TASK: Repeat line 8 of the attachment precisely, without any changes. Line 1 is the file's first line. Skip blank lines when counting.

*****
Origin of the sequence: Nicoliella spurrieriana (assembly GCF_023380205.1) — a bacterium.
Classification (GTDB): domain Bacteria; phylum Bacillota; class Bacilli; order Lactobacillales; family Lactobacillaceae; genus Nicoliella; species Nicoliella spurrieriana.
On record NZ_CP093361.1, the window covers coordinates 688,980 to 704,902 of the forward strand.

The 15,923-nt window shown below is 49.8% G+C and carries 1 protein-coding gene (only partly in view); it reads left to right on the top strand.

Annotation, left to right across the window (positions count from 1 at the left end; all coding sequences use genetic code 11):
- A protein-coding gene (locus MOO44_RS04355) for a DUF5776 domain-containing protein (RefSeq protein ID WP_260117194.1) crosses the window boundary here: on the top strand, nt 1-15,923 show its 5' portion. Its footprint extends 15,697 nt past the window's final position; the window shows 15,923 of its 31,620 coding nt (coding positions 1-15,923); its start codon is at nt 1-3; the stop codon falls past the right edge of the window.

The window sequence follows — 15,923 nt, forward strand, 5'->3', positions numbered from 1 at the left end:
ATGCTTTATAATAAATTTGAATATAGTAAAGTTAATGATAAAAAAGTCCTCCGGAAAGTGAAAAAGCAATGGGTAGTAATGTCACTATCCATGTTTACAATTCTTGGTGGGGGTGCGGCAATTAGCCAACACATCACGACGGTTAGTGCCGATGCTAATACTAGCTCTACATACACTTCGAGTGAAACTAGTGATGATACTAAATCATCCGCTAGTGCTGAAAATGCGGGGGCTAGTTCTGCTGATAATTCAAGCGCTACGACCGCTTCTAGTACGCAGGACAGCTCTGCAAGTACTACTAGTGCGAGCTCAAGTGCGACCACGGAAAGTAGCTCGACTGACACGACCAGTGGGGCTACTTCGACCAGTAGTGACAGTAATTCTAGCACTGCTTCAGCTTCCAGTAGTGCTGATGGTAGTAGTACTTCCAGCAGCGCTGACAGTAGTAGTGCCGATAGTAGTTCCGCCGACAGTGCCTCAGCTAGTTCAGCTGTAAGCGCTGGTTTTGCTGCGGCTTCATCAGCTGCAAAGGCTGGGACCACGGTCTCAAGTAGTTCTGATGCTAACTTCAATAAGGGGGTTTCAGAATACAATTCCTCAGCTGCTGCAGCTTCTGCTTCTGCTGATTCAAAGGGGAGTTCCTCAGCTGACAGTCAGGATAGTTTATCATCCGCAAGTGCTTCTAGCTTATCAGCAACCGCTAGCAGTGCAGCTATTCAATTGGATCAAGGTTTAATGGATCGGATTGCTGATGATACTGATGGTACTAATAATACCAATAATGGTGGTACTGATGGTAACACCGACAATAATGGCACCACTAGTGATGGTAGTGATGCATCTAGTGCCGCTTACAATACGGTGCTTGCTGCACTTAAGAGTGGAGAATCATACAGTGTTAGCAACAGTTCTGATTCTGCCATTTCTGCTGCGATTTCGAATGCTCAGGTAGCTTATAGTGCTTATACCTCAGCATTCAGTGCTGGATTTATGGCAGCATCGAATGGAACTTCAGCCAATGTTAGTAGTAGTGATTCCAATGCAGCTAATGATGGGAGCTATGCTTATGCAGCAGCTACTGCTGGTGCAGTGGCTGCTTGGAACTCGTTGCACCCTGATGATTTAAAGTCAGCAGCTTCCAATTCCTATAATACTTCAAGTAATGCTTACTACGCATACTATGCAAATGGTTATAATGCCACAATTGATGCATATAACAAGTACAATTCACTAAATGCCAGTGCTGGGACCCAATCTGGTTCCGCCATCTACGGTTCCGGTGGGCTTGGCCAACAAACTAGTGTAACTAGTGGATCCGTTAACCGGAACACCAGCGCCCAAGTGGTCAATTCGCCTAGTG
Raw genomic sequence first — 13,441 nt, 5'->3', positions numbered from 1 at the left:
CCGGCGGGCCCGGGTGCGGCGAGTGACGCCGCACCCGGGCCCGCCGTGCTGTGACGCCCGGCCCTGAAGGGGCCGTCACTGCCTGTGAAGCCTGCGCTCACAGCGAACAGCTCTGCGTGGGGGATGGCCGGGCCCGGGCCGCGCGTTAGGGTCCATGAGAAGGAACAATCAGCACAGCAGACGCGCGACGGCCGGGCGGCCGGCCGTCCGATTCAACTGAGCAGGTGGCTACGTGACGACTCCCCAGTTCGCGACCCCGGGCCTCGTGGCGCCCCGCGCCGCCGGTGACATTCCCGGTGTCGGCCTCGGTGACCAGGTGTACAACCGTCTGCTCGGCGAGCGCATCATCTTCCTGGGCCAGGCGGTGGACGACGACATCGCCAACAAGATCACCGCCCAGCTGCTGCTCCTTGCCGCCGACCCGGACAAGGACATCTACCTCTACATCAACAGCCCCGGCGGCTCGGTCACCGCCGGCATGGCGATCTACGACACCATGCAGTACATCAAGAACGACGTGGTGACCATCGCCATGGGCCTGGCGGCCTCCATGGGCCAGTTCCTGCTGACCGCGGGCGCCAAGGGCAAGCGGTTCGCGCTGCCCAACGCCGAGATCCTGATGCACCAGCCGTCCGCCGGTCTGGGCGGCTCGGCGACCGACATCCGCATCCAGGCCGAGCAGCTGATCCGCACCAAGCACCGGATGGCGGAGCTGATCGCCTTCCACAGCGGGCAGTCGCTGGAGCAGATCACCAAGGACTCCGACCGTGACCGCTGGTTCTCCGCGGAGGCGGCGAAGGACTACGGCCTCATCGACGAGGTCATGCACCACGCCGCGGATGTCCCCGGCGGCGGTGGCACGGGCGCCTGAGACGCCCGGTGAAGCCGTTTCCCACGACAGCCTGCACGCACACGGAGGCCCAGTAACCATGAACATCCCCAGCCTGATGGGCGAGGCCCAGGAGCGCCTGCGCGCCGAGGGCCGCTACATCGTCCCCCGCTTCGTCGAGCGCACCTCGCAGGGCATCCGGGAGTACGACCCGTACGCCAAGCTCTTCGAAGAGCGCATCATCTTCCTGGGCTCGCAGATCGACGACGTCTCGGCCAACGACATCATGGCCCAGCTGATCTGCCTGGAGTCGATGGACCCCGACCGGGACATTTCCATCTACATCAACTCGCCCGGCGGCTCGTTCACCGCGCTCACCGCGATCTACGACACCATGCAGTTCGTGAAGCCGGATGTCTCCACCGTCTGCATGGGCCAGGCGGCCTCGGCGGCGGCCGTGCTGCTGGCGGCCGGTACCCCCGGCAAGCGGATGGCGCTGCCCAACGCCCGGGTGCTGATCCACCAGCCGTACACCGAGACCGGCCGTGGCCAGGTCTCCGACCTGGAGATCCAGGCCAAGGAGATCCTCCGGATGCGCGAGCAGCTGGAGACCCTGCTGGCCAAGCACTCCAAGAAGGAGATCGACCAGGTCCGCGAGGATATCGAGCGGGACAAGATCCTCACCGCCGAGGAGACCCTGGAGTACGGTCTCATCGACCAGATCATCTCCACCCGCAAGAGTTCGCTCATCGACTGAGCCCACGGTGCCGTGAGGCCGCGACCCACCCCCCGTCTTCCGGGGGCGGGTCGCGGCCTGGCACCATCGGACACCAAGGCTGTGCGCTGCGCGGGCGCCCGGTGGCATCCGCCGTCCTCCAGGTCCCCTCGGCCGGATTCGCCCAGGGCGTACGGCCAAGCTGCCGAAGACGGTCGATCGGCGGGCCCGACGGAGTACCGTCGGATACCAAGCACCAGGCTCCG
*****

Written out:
ATGCTTTATAATAAATTTGAATATAGTAAAGTTAATGATAAAAAAGTCCTCCGGAAAGTGAAAAAGCAATGGGTAGTAATGTCACTATCCATGTTTACAATTCTTGGTGGGGGTGCGGCAATTAGCCAACACATCACGACGGTTAGTGCCGATGCTAATACTAGCTCTACATACACTTCGAGTGAAACTAGTGATGATACTAAATCATCCGCTAGTGCTGAAAATGCGGGGGCTAGTTCTGCTGATAATTCAAGCGCTACGACCGCTTCTAGTACGCAGGACAGCTCTGCAAGTACTACTAGTGCGAGCTCAAGTGCGACCACGGAAAGTAGCTCGACTGACACGACCAGTGGGGCTACTTCGACCAGTAGTGACAGTAATTCTAGCACTGCTTCAGCTTCCAGTAGTGCTGATGGTAGTAGTACTTCCAGCAGCGCTGACAGTAGTAGTGCCGATAGTAGTTCCGCCGACAGTGCCTCAGCTAGTTCAGCTGTAAGCGCTGGTTTTGCTGCGGCTTCATCAGCTGCAAAGGCTGGGACCACGGTCTCAAGTAGTTCTGATGCTAACTTCAATAAGGGGGTTTCAGAATACAATTCCTCAGCTGCTGCAGCTTCTGCTTCTGCTGATTCAAAGGGGAGTTCCTCAGCTGACAGTCAGGATAGTTTATCATCCGCAAGTGCTTCTAGCTTATCAGCAACCGCTAGCAGTGCAGCTATTCAATTGGATCAAGGTTTAATGGATCGGATTGCTGATGATACTGATGGTACTAATAATACCAATAATGGTGGTACTGATGGTAACACCGACAATAATGGCACCACTAGTGATGGTAGTGATGCATCTAGTGCCGCTTACAATACGGTGCTTGCTGCACTTAAGAGTGGAGAATCATACAGTGTTAGCAACAGTTCTGATTCTGCCATTTCTGCTGCGATTTCGAATGCTCAGGTAGCTTATAGTGCTTATACCTCAGCATTCAGTGCTGGATTTATGGCAGCATCGAATGGAACTTCAGCCAATGTTAGTAGTAGTGATTCCAATGCAGCTAATGATGGGAGCTATGCTTATGCAGCAGCTACTGCTGGTGCAGTGGCTGCTTGGAACTCGTTGCACCCTGATGATTTAAAGTCAGCAGCTTCCAATTCCTATAATACTTCAAGTAATGCTTACTACGCATACTATGCAAATGGTTATAATGCCACAATTGATGCATATAACAAGTACAATTCACTAAATGCCAGTGCTGGGACCCAATCTGGTTCCGCCATCTACGGTTCCGGTGGGCTTGGCCAACAAACTAGTGTAACTAGTGGATCCGTTAACCGGAACACCAGCGCCCAAGTGGTCAATTCGCCTAGTG